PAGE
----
Optimization with Allocators in C++17

Thanks to polymorphic allocators in C++17, you can optimize your memory allocation. This optimization includes performance and the reuse of memory.


The following program is from cppreference.com/monotonic_buffer_resource. I will explain and extend its performance test to Clang and the MSVC compiler.

// pmrPerformance.cpp
// https://en.cppreference.com/w/cpp/memory/monotonic_buffer_resource

#include <array>
#include <chrono>
#include <cstddef>
#include <iomanip>
#include <iostream>
#include <list>
#include <memory_resource>
template<typename Func>
auto benchmark(Func test_func, int iterations)              // (1)
    const auto start = std::chrono::system_clock::now();
    while (iterations-- > 0)
    const auto stop = std::chrono::system_clock::now();
    const auto secs = std::chrono::duration<double>(stop - start);
    return secs.count();
int main()
    constexpr int iterations{100};
    constexpr int total_nodes{2'00'000};
    auto default_std_alloc = [total_nodes]            // (2)
        std::list<int> list;
        for (int i{}; i != total_nodes; ++i)
    auto default_pmr_alloc = [total_nodes]            // (3)
        std::pmr::list<int> list;
        for (int i{}; i != total_nodes; ++i)
    auto pmr_alloc_no_buf = [total_nodes]             // (4)
        std::pmr::monotonic_buffer_resource mbr;
        std::pmr::polymorphic_allocator<int> pa{&mbr};
        std::pmr::list<int> list{pa};
        for (int i{}; i != total_nodes; ++i)
    auto pmr_alloc_and_buf = [total_nodes]            // (5)
        std::array<std::byte, total_nodes * 32> buffer; // enough to fit in all nodes
        std::pmr::monotonic_buffer_resource mbr{buffer.data(), buffer.size()};
        std::pmr::polymorphic_allocator<int> pa{&mbr};
        std::pmr::list<int> list{pa};
        for (int i{}; i != total_nodes; ++i)
    const double t1 = benchmark(default_std_alloc, iterations);
    const double t2 = benchmark(default_pmr_alloc, iterations);
    const double t3 = benchmark(pmr_alloc_no_buf , iterations);
    const double t4 = benchmark(pmr_alloc_and_buf, iterations);
    std::cout << std::fixed << std::setprecision(3)
              << "t1 (default std alloc): " << t1 << " sec; t1/t1: " << t1/t1 << '\n'
              << "t2 (default pmr alloc): " << t2 << " sec; t1/t2: " << t1/t2 << '\n'
              << "t3 (pmr alloc  no buf): " << t3 << " sec; t1/t3: " << t1/t3 << '\n'
              << "t4 (pmr alloc and buf): " << t4 << " sec; t1/t4: " << t1/t4 << '\n';

This performance test in line (1) executes the functions in lines 2 – 5 one hundred times (constexpr int iterations{100}) . Each call of the functions creates a std::pmr::list<int> of two hundred thousand nodes (constexpr int total_nodes{2'00'000}). The nodes of each list are allocated in different ways:

  • Line 2: std::list<int> uses the global operator new
  • Line 3: std::pmr::list<int> uses the special memory resource std::pmr::new_delete_resource
  • Line 4: std::pmr::list<int> uses std::pmr::monotonic_buffer without a preallocated buffer on the stack
  • Line 5: std::pmr::list uses std::pmr::monotonic_buffer with a preallocated buffer on the stack

The comment to the last function (line 5) states that the stack has enough space to fit all nodes: “enough to fit in all nodes“. This was correct on my Linux PC but not on my Windows PC. On Linux, the default for the stack size is 8 MB, but on Windows only 1 MB. Consequentially, my program execution on Windows using the MSVC compiler and the Clang compiler failed silently. I fixed it by changing with the help of editbin.exe the stack size of my MSVC and Clang executables:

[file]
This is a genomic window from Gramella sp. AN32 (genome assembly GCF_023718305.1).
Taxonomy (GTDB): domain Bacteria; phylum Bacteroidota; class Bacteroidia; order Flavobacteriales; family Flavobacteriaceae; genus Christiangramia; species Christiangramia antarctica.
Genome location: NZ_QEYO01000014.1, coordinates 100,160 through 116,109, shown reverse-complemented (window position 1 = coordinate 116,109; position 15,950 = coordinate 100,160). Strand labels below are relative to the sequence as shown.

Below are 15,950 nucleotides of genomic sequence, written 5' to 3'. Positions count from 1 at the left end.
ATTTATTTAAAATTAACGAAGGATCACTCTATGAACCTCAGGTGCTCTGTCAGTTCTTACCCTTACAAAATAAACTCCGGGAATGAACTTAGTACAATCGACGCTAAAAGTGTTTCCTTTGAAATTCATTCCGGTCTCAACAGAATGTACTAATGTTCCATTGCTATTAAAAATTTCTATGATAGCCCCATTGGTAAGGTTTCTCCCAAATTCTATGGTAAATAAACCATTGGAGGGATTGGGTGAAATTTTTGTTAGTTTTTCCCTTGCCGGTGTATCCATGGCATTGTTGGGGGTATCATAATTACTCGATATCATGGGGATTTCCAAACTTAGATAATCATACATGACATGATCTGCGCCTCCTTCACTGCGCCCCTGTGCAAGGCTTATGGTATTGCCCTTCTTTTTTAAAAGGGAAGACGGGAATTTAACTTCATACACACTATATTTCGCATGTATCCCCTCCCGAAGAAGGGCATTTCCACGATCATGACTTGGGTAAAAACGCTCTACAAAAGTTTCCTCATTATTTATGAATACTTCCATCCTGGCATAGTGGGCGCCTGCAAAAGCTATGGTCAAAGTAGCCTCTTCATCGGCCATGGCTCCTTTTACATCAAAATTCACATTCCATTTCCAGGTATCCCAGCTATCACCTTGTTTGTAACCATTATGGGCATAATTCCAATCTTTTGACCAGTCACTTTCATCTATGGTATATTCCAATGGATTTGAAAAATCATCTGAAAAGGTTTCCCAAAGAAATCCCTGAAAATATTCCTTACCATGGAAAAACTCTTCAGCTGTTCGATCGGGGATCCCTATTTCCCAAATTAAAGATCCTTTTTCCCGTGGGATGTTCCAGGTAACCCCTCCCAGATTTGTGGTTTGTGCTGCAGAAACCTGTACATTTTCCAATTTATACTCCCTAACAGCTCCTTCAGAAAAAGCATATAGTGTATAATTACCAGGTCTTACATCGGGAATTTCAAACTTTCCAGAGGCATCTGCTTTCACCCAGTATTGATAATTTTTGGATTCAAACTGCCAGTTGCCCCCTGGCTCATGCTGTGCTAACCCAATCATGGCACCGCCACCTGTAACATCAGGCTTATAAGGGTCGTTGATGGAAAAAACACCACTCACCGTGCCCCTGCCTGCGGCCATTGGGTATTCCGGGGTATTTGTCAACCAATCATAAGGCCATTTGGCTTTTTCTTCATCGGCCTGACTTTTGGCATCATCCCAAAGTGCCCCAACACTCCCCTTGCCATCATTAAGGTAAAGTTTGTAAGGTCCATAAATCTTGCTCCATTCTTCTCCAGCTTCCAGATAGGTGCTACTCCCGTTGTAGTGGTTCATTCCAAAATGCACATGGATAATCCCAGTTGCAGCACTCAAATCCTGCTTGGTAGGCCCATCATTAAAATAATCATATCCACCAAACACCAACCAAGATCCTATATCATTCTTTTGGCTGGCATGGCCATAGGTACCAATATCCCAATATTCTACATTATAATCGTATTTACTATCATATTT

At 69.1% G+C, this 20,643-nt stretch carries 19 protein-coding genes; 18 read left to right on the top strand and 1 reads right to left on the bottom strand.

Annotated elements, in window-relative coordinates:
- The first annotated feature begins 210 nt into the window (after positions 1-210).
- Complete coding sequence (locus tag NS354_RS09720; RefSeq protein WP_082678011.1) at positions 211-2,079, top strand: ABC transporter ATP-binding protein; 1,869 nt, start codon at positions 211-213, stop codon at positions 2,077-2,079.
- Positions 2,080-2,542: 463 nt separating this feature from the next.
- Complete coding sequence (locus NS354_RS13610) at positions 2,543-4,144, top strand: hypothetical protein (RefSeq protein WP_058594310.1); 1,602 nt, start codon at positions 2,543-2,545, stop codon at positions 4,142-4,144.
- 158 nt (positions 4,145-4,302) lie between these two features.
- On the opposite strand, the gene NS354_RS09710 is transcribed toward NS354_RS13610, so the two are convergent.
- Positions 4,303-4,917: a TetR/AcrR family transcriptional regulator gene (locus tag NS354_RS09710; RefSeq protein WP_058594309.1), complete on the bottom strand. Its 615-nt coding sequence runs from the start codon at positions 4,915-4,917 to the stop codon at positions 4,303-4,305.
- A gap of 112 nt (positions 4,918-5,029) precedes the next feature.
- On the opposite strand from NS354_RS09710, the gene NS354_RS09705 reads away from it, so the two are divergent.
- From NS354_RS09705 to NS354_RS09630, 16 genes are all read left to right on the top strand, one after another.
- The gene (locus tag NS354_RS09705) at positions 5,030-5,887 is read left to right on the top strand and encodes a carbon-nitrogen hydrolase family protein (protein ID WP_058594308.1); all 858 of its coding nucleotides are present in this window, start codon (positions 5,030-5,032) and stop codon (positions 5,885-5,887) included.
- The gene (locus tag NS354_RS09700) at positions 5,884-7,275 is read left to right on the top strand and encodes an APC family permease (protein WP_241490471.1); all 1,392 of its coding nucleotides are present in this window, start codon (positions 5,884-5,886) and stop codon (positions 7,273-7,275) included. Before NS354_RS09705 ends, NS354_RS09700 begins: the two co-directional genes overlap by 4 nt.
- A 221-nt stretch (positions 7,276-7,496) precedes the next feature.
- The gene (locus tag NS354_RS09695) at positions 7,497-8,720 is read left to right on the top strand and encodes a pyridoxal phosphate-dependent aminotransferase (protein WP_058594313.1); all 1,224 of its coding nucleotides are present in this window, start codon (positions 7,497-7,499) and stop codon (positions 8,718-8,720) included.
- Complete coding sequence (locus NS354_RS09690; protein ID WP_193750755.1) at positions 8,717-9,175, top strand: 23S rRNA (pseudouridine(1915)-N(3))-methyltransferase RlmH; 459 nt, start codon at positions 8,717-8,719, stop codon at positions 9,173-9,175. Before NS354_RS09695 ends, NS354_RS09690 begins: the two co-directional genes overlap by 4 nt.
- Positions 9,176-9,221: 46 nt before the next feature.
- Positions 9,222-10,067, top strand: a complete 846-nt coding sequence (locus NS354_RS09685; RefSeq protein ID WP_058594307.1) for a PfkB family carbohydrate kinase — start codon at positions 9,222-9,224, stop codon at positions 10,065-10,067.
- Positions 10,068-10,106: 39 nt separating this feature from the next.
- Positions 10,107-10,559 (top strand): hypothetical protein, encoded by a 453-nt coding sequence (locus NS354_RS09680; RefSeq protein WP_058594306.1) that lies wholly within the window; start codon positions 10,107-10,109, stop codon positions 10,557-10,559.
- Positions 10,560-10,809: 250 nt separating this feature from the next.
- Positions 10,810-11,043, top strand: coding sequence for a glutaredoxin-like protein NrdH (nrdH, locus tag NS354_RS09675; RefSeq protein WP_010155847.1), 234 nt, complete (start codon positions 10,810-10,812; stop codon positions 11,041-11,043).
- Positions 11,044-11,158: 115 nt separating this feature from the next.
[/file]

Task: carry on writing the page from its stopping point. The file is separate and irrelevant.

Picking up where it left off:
Finally, here are the numbers. The reference value is the allocation with std::list<int> (line 2). Don’t compare the absolute numbers but the relative numbers because I used a virtualized Linux PC and a non-virtual Windows PC. Additionally, I enabled full optimization. This means (/Ox) for the MSVC compiler and (-Ox) for the GCC and Clang compilers.

  • Clang Compiler
  • GCC Compiler
  • MSVC Compiler

Interestingly, the memory resource std::pmr::new_delete_resource was always the slowest memory allocation. On the contrary, std::pmr::monotonic_buffer the fastest memory allocation. This holds particularly if you use a preallocated buffer on the stack. On Windows, memory allocation is about 10 times faster.

There is another optimization potential of std::pmr::new_delete_resource.

Memory Reuse

std::pmr::monotonic_buffer enables the reuse of memory, and you can, therefor, spare the to free the memory.

// reuseMemory.cpp

#include <array>
#include <cstddef>
#include <iostream>
#include <memory_resource>
#include <string>
#include <vector>

int main() {
    std::array<std::byte, 2000> buf;

    for (int i = 0; i < 100; ++i) {                                       // (1)
        std::pmr::monotonic_buffer_resource pool{buf.data(), buf.size(),  // (2)
        std::pmr::vector<std::pmr::string> myVec{&pool};
        for (int j = 0; j < 16; ++j) {                                    // (3)
            myVec.emplace_back("A short string");

This program allocated a std::array of 2000 bytes : std::array<std::byte, 2000>. This stack-allocated memory is reused 100 times (line 1). The std::pmr::vector<std::prm::string> uses the std::pmr::monotonic_buffer_resource with the upstream memory resource std::pmr::null_memory_resource (line 2). Finally, 16 strings are added to the vector.


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    What’s Next?

    This post ends my min-series about the polymorphic memory resources in C++17. In my next post, I will jump three years further and continue my journey through C++20.

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